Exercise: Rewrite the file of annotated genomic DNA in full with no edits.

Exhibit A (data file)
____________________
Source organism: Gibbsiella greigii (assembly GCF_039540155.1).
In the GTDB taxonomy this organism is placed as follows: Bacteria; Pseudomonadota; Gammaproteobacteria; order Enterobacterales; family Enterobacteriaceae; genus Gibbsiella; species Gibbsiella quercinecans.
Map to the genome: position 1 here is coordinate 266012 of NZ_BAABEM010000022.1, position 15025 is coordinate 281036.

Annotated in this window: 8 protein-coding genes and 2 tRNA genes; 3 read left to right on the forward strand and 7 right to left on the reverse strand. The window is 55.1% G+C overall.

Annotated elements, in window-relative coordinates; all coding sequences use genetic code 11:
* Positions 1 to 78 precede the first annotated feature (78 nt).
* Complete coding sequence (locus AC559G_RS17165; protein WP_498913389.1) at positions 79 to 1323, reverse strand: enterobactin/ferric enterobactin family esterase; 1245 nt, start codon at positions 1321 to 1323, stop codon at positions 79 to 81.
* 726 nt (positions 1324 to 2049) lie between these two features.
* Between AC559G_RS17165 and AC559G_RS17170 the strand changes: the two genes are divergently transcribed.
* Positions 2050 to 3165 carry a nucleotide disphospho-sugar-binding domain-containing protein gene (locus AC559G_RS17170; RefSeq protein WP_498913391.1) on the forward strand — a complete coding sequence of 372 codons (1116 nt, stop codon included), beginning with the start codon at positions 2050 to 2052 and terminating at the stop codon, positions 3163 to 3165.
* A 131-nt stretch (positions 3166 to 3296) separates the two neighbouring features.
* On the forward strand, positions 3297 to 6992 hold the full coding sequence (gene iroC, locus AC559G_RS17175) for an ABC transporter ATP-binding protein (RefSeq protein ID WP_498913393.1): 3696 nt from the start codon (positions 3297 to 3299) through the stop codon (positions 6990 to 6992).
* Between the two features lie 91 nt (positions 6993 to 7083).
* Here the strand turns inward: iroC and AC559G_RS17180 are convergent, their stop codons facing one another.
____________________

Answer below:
Source organism: Gibbsiella greigii (assembly GCF_039540155.1).
In the GTDB taxonomy this organism is placed as follows: Bacteria; Pseudomonadota; Gammaproteobacteria; order Enterobacterales; family Enterobacteriaceae; genus Gibbsiella; species Gibbsiella quercinecans.
Map to the genome: position 1 here is coordinate 266012 of NZ_BAABEM010000022.1, position 15025 is coordinate 281036.

Annotated in this window: 8 protein-coding genes and 2 tRNA genes; 3 read left to right on the forward strand and 7 right to left on the reverse strand. The window is 55.1% G+C overall.

Annotated elements, in window-relative coordinates; all coding sequences use genetic code 11:
* Positions 1 to 78 precede the first annotated feature (78 nt).
* Complete coding sequence (locus AC559G_RS17165; protein WP_498913389.1) at positions 79 to 1323, reverse strand: enterobactin/ferric enterobactin family esterase; 1245 nt, start codon at positions 1321 to 1323, stop codon at positions 79 to 81.
* 726 nt (positions 1324 to 2049) lie between these two features.
* Between AC559G_RS17165 and AC559G_RS17170 the strand changes: the two genes are divergently transcribed.
* Positions 2050 to 3165 carry a nucleotide disphospho-sugar-binding domain-containing protein gene (locus AC559G_RS17170; RefSeq protein WP_498913391.1) on the forward strand — a complete coding sequence of 372 codons (1116 nt, stop codon included), beginning with the start codon at positions 2050 to 2052 and terminating at the stop codon, positions 3163 to 3165.
* A 131-nt stretch (positions 3166 to 3296) separates the two neighbouring features.
* On the forward strand, positions 3297 to 6992 hold the full coding sequence (gene iroC, locus AC559G_RS17175) for an ABC transporter ATP-binding protein (RefSeq protein ID WP_498913393.1): 3696 nt from the start codon (positions 3297 to 3299) through the stop codon (positions 6990 to 6992).
* Between the two features lie 91 nt (positions 6993 to 7083).
* Here the strand turns inward: iroC and AC559G_RS17180 are convergent, their stop codons facing one another.